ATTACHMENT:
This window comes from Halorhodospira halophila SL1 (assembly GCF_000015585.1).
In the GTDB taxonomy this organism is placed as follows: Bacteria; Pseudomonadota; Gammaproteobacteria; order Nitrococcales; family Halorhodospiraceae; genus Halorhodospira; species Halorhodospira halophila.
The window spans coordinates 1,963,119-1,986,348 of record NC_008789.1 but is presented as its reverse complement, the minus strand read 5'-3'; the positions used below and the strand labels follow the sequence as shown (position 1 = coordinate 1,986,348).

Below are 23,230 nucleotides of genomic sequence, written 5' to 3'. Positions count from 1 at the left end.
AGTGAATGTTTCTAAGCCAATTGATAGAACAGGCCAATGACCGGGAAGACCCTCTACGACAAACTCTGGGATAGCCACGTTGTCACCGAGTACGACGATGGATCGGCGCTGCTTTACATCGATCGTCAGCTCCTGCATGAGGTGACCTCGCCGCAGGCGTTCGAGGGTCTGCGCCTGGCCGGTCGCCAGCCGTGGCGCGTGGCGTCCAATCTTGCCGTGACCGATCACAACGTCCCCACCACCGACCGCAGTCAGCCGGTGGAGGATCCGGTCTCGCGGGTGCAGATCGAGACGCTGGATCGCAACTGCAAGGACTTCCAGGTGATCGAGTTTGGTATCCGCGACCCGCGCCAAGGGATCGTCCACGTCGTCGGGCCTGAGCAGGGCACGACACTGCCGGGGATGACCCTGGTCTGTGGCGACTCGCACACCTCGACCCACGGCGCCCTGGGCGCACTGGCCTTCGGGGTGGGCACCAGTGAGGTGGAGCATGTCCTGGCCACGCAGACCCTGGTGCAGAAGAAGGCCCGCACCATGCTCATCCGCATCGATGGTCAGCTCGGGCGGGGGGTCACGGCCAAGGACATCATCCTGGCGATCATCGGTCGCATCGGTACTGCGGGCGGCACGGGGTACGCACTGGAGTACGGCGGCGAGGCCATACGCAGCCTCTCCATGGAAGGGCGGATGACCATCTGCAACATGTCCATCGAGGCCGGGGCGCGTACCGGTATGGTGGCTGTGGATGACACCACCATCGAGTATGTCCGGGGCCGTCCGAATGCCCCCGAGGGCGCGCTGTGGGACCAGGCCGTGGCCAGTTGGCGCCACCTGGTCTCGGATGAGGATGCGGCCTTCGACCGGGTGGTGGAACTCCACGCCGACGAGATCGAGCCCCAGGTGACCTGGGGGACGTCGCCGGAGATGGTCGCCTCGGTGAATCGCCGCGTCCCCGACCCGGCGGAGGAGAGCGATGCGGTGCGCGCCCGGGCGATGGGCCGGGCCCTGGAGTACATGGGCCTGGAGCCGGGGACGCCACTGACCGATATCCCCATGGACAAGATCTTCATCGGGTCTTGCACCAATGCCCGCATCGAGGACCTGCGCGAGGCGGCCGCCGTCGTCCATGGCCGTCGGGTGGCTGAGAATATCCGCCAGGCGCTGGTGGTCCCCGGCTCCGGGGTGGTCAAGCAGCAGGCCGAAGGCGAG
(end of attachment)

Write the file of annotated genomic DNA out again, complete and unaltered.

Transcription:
This window comes from Halorhodospira halophila SL1 (assembly GCF_000015585.1).
In the GTDB taxonomy this organism is placed as follows: Bacteria; Pseudomonadota; Gammaproteobacteria; order Nitrococcales; family Halorhodospiraceae; genus Halorhodospira; species Halorhodospira halophila.
The window spans coordinates 1,963,119-1,986,348 of record NC_008789.1 but is presented as its reverse complement, the minus strand read 5'-3'; the positions used below and the strand labels follow the sequence as shown (position 1 = coordinate 1,986,348).

Below are 23,230 nucleotides of genomic sequence, written 5' to 3'. Positions count from 1 at the left end.
AGTGAATGTTTCTAAGCCAATTGATAGAACAGGCCAATGACCGGGAAGACCCTCTACGACAAACTCTGGGATAGCCACGTTGTCACCGAGTACGACGATGGATCGGCGCTGCTTTACATCGATCGTCAGCTCCTGCATGAGGTGACCTCGCCGCAGGCGTTCGAGGGTCTGCGCCTGGCCGGTCGCCAGCCGTGGCGCGTGGCGTCCAATCTTGCCGTGACCGATCACAACGTCCCCACCACCGACCGCAGTCAGCCGGTGGAGGATCCGGTCTCGCGGGTGCAGATCGAGACGCTGGATCGCAACTGCAAGGACTTCCAGGTGATCGAGTTTGGTATCCGCGACCCGCGCCAAGGGATCGTCCACGTCGTCGGGCCTGAGCAGGGCACGACACTGCCGGGGATGACCCTGGTCTGTGGCGACTCGCACACCTCGACCCACGGCGCCCTGGGCGCACTGGCCTTCGGGGTGGGCACCAGTGAGGTGGAGCATGTCCTGGCCACGCAGACCCTGGTGCAGAAGAAGGCCCGCACCATGCTCATCCGCATCGATGGTCAGCTCGGGCGGGGGGTCACGGCCAAGGACATCATCCTGGCGATCATCGGTCGCATCGGTACTGCGGGCGGCACGGGGTACGCACTGGAGTACGGCGGCGAGGCCATACGCAGCCTCTCCATGGAAGGGCGGATGACCATCTGCAACATGTCCATCGAGGCCGGGGCGCGTACCGGTATGGTGGCTGTGGATGACACCACCATCGAGTATGTCCGGGGCCGTCCGAATGCCCCCGAGGGCGCGCTGTGGGACCAGGCCGTGGCCAGTTGGCGCCACCTGGTCTCGGATGAGGATGCGGCCTTCGACCGGGTGGTGGAACTCCACGCCGACGAGATCGAGCCCCAGGTGACCTGGGGGACGTCGCCGGAGATGGTCGCCTCGGTGAATCGCCGCGTCCCCGACCCGGCGGAGGAGAGCGATGCGGTGCGCGCCCGGGCGATGGGCCGGGCCCTGGAGTACATGGGCCTGGAGCCGGGGACGCCACTGACCGATATCCCCATGGACAAGATCTTCATCGGGTCTTGCACCAATGCCCGCATCGAGGACCTGCGCGAGGCGGCCGCCGTCGTCCATGGCCGTCGGGTGGCTGAGAATATCCGCCAGGCGCTGGTGGTCCCCGGCTCCGGGGTGGTCAAGCAGCAGGCCGAAGGCGAG